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With a career in film that in many ways paralleled that of his close friend Mauritz Stiller, Victor Sjöström entered the Swedish film industry at virtually the same time (1912), primarily as an actor, only to become almost immediately, like Stiller, a film director. Whereas Stiller had spent his youth in Finland, however, Sjöström had spent six formative years as a child in America's Brooklyn. Once back in Sweden after an unhappy childhood, his training for the theater proved fruitful. He became a well-established actor before entering the film industry at the age of 32. "The thing that brought me into filmmaking was a youthful desire for adventure and a curiosity to try this new medium," he once said in an interview. The first films in which he appeared in 1912 were Stiller's The Black Masks and Vampyren. Although Sjöström proved excellent as an actor in comedy, his innate seriousness of outlook was reflected in the films he directed. He developed a deep response to nature and the spectacular northern landscape, capturing the expanses of ice, snow, trees, and mountains in all their (to him as to other Scandinavians) mystical force. One of his earliest films was Ingeborn Holm, which exposed the cruelties of the forced labor system to which the children of paupers were still subjected. This film was produced partially outdoors; Sjöström's pantheistic response to nature was developed in Terje Vigen, his adaptation of Ibsen's ballad poem, with its narrative set in the period of the Napoleonic confrontation with Britain. Sjöström himself played Terje, the bitter Norwegian sailor who had been imprisoned for a while by the British for attempting to break through their blockade at sea in order to bring food through to the starving people, including his wife and son, in his village. He fails in this attempt and they die as a consequence. Terje's obsessive desire for vengeance is later purged as a result of his response to his British captor's child, whom he rescues in a storm.
Sjöström became a prolific director. He completed nearly 30 films between 1912 and 1918, the year he directed The Outlaw and His Wife. Of that film, French critic and filmmaker Louis Delluc wrote in 1921: "Here without doubt is the most beautiful film in the world. Victor Sjöström has directed it with a dignity that is beyond words . . . it is the first love duet heard in the cinema. A duet that is entire life. Is it a drama? . . . I don't know. . . . People love each other and live. That is all." In this film a rich widow abandons her estate to live in the mountains with her outlaw lover until, hounded by his pursuers, they die together in the snow. It is typical of the Swedish film that winter, after the symbolic summer of love, should become the synonym for death.
Sjöström's intense feeling for nature expanded still further in his first adaptation of a novel by Selma Lagerlöf who, as a writer in the grand tradition, became one of the primary inspirers of the Swedish cinema of this period. This adaptation was from The Lass from the Stormy Croft and featured a magnificent rustic setting which seems at once to transcend and embody the exigencies of human passion—the frustration of the poor peasant girl with her illegitimate child and the troubles that afflict the son of a landowner (played by Lars Hanson in his first important film role) who tries to befriend her. As Carl Dreyer, who in the same year made The Parson's Widow in Sweden, commented, "Selma Lagerlöf's predilection for dreams and supernatural events appealed to Sjöström's own somewhat sombre artistic mind."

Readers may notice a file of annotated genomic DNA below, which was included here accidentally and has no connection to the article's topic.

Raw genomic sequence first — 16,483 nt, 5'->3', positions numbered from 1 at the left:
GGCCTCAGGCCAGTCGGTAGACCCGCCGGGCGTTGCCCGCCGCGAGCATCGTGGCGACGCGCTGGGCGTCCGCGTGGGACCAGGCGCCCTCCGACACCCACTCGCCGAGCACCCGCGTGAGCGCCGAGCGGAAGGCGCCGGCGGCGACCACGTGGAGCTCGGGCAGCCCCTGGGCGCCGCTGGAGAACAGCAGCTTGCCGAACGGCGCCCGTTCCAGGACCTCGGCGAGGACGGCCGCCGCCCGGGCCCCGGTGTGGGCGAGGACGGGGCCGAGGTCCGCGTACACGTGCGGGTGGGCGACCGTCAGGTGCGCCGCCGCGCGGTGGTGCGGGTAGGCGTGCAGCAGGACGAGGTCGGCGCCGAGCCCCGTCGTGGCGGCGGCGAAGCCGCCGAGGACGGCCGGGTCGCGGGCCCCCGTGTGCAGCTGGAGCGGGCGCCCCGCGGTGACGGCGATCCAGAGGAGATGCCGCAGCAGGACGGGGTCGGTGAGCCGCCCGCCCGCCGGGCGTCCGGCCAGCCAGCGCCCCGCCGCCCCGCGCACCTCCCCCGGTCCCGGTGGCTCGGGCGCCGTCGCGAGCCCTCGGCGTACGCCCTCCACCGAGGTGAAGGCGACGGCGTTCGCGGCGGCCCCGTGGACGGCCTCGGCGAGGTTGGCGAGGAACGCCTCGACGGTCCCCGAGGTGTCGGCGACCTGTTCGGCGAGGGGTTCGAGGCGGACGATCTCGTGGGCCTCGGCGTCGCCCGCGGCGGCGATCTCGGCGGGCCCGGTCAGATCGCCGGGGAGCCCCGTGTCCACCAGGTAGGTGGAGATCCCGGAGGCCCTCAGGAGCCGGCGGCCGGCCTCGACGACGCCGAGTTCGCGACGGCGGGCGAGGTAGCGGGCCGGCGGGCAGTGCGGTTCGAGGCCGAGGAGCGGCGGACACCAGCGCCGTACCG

Sjöström's most famous film before his departure for Hollywood in 1923 was The Phantom Chariot (also known as Thy Soul Shall Bear Witness), also based on a novel by Selma Lagerlöf. The legend had it that the phantom chariot came once each year, on New Year's Eve, St. Sylvester's Night, to carry away the souls of sinners. In the film the central character is David Holm, a violent and brutalized man who is brought to relive his evil past on St. Sylvester's Night, especially the ill-treatment he had given his wife, until his conscience is awakened. As Holm recalls his wicked deeds in flashback he is haunted by the approach of the chariot, and is saved just in time through reunion with his wife, whose imminent suicide he prevents. Holm is played brilliantly by Sjöström himself, while Julius Jaenzen's multi-exposure camerawork emphasizes the distinction between body and soul in visuals that surpass virtually all that had been achieved in cinematography by 1920.
In the postwar era, Swedish films, with their comparatively heavy themes, began to prove less popular as exports. Sjöström, like Stiller, left for America on the invitation of Louis B. Mayer at MGM. He was to remain in Hollywood for six years, directing nine films under the name of Victor Seastrom. Of these, The Scarlet Letter, with Lillian Gish as Hester Prynne and Lars Hanson as the priest, and The Wind, also with Lillian Gish and Lars Hanson, are the more significant; the latter now ranks as a masterpiece of the silent cinema. Lillian Gish said of Sjöström that "his direction was a great education for me . . . the Swedish school of acting is one of repression." In The Wind she plays a sensitive girl from Kentucky forced into marriage with a coarse cattleman from Texas, a repellent marriage which, along with the harsh Texan environment, finally drives her nearly insane and impels her to kill a male intruder in self-defense. The film, shot in the Mojave region, suffered from re-editing by the studio and the imposition of a sound track.
Sjöström's single attempt to recreate Sweden in America was The Tower of Lies (with Lon Chaney and Norma Shearer), an adaptation of Selma Lagerlöf's novel The Emperor of Portugal, which at least one American reviewer praised for, "its preservation of the simplicity of treatment in Thy Soul Shall Bear Witness."
Sjöström returned to Sweden in 1928 and directed one good sound film, Markurells i Wadköping, in which he starred as a grim man, much like Terje Vigen, who is finally purged of his desire for revenge. Apart from directing a lame period romance in England called Under the Red Robe, with Raymond Massey and Conrad Veidt, Sjöström concentrated on his career as an actor, giving at the age of 78 a great performance as the aged professor in Bergman's Wild Strawberries.